Google’s planned cross-site tracking changes for Chrome are far from earth-shattering, and with a few safety checks, you should be good to go. Let’s take a look at what Google has planned and what folks in the ad tech and martech world need to do:
How Google Chrome’s privacy update affects ad tech
As of this month, Google has implemented a new secure-by-default model for cookies, enabled by a new cookie classification system.
This system will stop sending third-party cookies in cross-site requests unless the cookies are secure and flagged through SameSite, which is meant to prevent the browser from sending the cookie along with cross-site requests.
While SameSite is not a particularly new concept, this will be the first time a secure cookie flag will be a requirement for those using Chrome — not just a best practice, as it has been up until now.
Google implemented these new requirements with Chrome 80 on February 4 as the first step in a larger multi-year plan to phase out support for third-party cookies, leaving the ad tech and martech industry with just a few weeks left to make the necessary tweaks to ensure their cookies continue to function properly.
The Google Chrome update means a little change, but a lot of hype for ad tech
Given similar changes that have already been made by browsers like Safari, this new update from Google is not something that should send advertisers into a panic.
If anything, these updates are part of the ongoing trend in creating more stringent policies regarding data and privacy.
While Google represents the most immediate change, Mozilla and Microsoft both have similar updates planned in the future. But while this may soon become the new norm, advertisers need to prepare now in order to avoid data loss and chaos later.
When it comes to privacy updates, fortune favors the prepared
So, what steps should anyone in the ad tech industry take to make sure they aren’t caught unaware?
First, any organization that hasn’t already moved to HTTPS must do so before the changes go into effect, or risk having their cookies discarded by Chrome.
Second, any tech vendors that use tracking cookies will have to set SameSite cookie attributes with one of three values: “strict,” “lax,” or “none.”
A setting of “strict” means that a cookie will not work on any website other than the domain in which it was placed. A setting of “lax” allows cookies to be shared across domains owned by the same publisher, and a setting of “none” allows full third-party cookie sharing, providing other security requirements are met.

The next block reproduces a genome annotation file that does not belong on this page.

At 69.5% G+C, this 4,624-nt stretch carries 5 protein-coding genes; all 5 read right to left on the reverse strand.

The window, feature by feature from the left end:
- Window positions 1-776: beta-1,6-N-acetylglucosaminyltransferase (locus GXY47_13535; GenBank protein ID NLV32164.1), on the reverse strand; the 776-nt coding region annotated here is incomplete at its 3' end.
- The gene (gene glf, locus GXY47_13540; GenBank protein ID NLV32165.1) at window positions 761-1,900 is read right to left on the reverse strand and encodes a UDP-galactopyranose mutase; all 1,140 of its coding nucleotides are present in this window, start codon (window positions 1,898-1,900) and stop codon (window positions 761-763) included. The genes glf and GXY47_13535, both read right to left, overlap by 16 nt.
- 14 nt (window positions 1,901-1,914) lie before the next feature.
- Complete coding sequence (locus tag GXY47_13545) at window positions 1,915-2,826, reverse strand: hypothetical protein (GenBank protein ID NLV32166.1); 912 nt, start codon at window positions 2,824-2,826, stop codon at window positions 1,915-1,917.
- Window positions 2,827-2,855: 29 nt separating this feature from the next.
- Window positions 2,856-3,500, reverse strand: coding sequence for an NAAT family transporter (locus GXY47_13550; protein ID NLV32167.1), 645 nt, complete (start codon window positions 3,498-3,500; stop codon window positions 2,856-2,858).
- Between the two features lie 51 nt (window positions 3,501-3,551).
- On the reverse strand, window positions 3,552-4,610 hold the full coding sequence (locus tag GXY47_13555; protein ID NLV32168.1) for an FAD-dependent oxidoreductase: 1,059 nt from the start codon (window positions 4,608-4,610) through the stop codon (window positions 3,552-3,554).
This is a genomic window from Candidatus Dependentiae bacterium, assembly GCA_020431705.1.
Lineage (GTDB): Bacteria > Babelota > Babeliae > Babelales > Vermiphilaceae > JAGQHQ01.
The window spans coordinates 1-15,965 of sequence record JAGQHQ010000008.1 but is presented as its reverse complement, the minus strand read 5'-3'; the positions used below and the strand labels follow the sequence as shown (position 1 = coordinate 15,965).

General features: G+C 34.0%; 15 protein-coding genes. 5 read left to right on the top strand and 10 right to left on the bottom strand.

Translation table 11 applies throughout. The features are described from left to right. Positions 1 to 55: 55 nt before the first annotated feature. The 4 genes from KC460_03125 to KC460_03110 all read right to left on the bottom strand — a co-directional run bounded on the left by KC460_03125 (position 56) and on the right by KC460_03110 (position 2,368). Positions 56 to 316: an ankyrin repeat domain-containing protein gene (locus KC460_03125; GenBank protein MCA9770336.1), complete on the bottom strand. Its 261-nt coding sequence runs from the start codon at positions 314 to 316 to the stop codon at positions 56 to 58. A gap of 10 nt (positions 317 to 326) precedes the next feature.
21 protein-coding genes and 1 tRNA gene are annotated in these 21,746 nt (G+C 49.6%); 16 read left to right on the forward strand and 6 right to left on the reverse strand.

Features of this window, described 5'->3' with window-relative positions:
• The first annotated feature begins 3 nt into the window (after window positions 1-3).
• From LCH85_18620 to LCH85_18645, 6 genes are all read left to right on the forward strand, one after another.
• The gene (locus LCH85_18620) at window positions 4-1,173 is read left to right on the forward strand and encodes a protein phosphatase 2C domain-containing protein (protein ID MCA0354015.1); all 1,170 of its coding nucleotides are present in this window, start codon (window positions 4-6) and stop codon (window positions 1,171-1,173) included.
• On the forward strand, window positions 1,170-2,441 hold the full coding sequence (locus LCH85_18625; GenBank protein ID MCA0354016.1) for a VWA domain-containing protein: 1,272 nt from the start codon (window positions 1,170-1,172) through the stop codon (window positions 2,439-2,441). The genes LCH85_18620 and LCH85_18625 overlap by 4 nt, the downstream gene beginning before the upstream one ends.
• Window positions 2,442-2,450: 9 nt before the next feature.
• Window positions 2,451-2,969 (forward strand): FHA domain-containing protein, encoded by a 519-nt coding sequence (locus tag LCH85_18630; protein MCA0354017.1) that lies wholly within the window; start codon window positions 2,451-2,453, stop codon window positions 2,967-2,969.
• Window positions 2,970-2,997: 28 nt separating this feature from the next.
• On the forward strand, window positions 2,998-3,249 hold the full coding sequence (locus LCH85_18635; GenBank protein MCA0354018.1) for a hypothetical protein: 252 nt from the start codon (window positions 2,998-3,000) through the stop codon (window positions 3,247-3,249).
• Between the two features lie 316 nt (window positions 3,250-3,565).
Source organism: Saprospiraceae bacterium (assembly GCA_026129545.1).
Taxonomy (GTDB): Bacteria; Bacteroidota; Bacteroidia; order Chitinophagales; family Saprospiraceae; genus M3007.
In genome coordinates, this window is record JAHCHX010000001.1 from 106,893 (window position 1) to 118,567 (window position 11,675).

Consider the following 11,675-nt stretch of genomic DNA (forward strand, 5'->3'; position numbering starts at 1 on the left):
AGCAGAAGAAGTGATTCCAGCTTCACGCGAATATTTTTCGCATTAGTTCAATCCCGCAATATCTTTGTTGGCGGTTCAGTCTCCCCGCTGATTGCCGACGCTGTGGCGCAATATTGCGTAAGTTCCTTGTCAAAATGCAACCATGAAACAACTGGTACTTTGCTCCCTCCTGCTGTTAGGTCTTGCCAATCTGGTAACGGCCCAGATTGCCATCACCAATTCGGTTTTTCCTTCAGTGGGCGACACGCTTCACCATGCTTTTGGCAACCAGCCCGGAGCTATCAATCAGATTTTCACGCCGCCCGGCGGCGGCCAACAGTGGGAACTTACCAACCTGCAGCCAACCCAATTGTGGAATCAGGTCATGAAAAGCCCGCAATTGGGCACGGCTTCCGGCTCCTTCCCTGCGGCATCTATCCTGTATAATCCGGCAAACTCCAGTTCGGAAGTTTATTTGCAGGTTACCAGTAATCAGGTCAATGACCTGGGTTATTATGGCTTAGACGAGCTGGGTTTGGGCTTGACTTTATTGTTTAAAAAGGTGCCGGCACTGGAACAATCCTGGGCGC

Today, “SameSite=None” is the default within Google Chrome, but as of February, developers have to manually enable “SameSite=None” in order for cookies to continue working.
If they do not, cookies will automatically default to “SameSite=lax,” and will cease working across all websites.
What’s the future of cookie-based tracking?
Given Google’s expressed intent to “make third-party cookies obsolete,” it’s clear that the industry needs to be prepared for a world without the ability to track users with third-party cookies.
As I’ve said before in the context of Apple’s ITP, the best way to future-proof your partnerships program is to take advantage of server-to-server tracking — in other words, APIs.
I believe APIs are the future of online tracking, and not just because they provide a way to circumvent browser policies.
When an advertiser can communicate directly with a tech platform without relying on a browser as an intermediary, it means better attribution and less sharing of user data — and that’s a win for everyone.
Matt Moore is a Product Marketing Manager at Impact, and he’s been in the affiliate and partnerships space for the last six years. He’s always on the lookout for a good story to tell or a good dog GIF to share.
The post Hitchhiker’s guide to the end of the third-party cookie as we know it appeared first on Search Engine Watch.
It was over a year ago that I first wrote about do not track legislation, and luckily for most organizations the browser-provided imperative is loosely supported or regulated today, with very few sites adhering to interpretation and compliance of the preference.